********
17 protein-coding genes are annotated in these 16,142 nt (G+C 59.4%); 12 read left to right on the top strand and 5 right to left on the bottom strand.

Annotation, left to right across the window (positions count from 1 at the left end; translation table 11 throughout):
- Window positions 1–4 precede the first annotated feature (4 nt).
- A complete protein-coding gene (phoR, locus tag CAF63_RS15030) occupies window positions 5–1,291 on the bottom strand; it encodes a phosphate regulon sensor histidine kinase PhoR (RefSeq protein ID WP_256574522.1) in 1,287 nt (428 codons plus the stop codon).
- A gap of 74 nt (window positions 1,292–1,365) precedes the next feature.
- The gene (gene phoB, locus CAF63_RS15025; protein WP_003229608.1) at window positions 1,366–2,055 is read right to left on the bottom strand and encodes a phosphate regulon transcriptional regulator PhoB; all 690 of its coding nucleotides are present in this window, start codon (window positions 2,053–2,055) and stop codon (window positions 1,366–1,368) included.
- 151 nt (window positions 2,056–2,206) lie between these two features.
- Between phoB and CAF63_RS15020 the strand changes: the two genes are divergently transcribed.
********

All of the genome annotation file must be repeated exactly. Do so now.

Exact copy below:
17 protein-coding genes are annotated in these 16,142 nt (G+C 59.4%); 12 read left to right on the top strand and 5 right to left on the bottom strand.

Annotation, left to right across the window (positions count from 1 at the left end; translation table 11 throughout):
- Window positions 1–4 precede the first annotated feature (4 nt).
- A complete protein-coding gene (phoR, locus tag CAF63_RS15030) occupies window positions 5–1,291 on the bottom strand; it encodes a phosphate regulon sensor histidine kinase PhoR (RefSeq protein ID WP_256574522.1) in 1,287 nt (428 codons plus the stop codon).
- A gap of 74 nt (window positions 1,292–1,365) precedes the next feature.
- The gene (gene phoB, locus CAF63_RS15025; protein WP_003229608.1) at window positions 1,366–2,055 is read right to left on the bottom strand and encodes a phosphate regulon transcriptional regulator PhoB; all 690 of its coding nucleotides are present in this window, start codon (window positions 2,053–2,055) and stop codon (window positions 1,366–1,368) included.
- 151 nt (window positions 2,056–2,206) lie between these two features.
- Between phoB and CAF63_RS15020 the strand changes: the two genes are divergently transcribed.